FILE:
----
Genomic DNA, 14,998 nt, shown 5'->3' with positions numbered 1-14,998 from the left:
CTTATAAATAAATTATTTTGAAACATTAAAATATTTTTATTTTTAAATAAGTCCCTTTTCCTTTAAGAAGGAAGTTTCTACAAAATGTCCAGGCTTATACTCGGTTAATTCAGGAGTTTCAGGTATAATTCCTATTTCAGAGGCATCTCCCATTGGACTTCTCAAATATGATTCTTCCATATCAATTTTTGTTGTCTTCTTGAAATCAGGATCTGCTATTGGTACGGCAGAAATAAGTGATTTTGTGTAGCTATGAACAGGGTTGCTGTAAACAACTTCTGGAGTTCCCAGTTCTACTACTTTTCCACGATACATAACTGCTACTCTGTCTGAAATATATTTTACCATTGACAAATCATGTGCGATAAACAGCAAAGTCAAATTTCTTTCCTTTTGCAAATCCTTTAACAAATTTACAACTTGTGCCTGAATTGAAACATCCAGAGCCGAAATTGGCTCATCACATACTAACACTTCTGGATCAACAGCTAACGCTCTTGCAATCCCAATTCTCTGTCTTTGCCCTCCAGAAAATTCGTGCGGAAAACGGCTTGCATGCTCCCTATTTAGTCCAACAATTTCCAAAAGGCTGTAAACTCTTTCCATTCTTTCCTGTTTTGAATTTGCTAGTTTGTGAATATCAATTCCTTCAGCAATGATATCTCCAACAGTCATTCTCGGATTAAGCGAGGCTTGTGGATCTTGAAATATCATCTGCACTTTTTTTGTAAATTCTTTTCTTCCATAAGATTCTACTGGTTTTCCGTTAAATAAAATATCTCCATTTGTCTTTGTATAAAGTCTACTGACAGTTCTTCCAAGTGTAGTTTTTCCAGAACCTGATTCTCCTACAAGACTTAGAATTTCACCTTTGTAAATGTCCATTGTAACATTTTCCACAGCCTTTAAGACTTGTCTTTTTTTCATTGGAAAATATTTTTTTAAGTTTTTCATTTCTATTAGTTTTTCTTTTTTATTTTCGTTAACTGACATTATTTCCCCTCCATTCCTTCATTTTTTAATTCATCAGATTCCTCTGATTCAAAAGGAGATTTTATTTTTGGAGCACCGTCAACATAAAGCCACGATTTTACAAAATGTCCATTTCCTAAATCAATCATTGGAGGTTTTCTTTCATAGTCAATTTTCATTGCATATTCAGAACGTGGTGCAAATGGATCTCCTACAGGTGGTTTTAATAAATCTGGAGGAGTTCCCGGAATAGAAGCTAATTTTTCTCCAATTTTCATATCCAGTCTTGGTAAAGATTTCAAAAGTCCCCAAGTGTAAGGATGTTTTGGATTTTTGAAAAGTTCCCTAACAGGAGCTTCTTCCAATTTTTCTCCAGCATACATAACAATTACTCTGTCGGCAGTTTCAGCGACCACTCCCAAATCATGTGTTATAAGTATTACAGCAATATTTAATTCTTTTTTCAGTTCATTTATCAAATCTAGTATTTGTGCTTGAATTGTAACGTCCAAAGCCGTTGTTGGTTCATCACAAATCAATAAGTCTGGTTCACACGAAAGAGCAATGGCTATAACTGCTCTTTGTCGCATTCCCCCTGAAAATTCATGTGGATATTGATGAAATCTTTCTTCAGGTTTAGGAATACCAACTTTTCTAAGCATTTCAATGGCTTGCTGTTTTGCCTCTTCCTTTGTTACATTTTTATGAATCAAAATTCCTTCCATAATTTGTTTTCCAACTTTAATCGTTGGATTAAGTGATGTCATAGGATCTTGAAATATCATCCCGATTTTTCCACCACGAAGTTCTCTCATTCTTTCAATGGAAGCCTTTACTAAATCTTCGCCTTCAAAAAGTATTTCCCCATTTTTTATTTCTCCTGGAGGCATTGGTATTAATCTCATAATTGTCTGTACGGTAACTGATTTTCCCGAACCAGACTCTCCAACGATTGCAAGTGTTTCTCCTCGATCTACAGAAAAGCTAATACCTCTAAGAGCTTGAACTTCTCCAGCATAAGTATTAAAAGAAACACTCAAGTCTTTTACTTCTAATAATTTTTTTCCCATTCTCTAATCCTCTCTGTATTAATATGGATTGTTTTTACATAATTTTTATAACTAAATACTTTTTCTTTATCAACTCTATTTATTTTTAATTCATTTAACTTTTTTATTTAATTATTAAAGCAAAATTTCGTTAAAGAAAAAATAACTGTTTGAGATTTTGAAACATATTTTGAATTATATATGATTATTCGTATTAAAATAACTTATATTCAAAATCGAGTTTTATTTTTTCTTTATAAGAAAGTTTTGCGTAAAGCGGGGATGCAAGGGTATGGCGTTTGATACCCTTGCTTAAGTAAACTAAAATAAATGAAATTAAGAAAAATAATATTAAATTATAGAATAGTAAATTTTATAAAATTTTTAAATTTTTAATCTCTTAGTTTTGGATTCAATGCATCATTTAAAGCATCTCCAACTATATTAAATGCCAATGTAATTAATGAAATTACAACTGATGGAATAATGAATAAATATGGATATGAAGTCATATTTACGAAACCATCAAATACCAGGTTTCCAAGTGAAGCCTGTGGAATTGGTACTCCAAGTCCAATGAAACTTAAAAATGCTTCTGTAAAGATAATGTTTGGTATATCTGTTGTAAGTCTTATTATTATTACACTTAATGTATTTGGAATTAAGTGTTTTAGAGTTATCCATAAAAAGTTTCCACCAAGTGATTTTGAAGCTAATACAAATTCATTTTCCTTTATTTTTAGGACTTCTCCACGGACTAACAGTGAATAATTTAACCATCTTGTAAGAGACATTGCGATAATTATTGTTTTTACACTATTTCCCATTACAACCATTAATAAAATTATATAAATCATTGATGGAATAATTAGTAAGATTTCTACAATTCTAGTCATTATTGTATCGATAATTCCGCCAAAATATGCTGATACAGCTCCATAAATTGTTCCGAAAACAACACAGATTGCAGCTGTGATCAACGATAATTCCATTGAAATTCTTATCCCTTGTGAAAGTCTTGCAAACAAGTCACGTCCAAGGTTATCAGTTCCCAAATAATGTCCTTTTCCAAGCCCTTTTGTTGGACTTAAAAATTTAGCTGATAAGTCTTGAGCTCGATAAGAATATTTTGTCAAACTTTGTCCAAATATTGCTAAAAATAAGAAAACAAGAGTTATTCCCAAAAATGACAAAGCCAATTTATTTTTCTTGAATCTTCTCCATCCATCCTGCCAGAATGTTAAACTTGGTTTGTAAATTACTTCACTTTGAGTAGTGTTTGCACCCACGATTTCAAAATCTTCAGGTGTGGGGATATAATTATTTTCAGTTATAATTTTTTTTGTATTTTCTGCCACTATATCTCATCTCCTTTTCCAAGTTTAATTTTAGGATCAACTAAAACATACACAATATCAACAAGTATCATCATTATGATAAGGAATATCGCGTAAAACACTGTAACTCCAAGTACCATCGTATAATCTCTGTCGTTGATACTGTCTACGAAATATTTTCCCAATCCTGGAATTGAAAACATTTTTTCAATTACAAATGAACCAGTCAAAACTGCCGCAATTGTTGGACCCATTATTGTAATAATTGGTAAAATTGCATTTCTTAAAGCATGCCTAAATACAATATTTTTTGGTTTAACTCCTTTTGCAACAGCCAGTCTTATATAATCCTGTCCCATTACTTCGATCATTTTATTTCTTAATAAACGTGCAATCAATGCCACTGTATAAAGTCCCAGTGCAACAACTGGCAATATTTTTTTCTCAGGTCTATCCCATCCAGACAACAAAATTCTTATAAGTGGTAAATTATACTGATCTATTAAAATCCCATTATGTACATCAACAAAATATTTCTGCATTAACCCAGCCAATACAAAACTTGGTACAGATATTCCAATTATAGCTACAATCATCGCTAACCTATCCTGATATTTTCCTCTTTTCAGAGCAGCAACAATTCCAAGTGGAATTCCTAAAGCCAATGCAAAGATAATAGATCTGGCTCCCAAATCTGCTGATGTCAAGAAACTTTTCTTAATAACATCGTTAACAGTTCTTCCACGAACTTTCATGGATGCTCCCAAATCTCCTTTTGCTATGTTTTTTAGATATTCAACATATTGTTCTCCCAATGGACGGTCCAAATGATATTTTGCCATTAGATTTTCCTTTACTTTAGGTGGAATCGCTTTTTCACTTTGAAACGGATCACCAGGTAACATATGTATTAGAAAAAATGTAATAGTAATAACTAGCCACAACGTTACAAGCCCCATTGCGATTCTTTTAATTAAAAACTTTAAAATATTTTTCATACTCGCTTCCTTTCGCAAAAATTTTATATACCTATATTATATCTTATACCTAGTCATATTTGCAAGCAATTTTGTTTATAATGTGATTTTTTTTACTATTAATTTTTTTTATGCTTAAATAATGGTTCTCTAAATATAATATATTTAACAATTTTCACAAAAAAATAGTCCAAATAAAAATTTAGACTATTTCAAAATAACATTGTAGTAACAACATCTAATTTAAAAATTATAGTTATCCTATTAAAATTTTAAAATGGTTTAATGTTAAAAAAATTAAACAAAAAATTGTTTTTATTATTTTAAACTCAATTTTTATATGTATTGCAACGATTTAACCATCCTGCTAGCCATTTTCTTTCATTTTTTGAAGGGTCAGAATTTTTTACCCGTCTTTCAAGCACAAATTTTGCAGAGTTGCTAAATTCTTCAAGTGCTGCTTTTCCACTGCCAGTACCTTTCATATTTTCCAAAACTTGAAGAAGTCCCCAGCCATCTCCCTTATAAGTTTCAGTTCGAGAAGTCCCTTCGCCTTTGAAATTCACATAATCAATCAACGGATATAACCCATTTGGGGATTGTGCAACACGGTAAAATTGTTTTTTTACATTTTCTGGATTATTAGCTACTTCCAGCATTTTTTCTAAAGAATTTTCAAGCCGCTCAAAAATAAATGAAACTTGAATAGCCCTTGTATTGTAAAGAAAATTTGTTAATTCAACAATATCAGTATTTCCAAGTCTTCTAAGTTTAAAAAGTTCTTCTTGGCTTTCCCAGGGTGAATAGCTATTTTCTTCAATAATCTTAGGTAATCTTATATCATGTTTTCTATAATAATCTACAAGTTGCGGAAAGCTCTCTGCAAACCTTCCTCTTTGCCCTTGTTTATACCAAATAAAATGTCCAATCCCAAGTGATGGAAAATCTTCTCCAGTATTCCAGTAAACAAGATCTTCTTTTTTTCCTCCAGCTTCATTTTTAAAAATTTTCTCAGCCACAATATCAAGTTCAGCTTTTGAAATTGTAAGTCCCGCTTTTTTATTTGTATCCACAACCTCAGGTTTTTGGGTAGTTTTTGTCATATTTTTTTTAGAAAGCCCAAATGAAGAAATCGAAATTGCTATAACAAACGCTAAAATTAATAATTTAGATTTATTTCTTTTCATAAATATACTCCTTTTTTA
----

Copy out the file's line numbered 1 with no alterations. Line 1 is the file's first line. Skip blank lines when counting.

Genomic DNA, 14,998 nt, shown 5'->3' with positions numbered 1-14,998 from the left: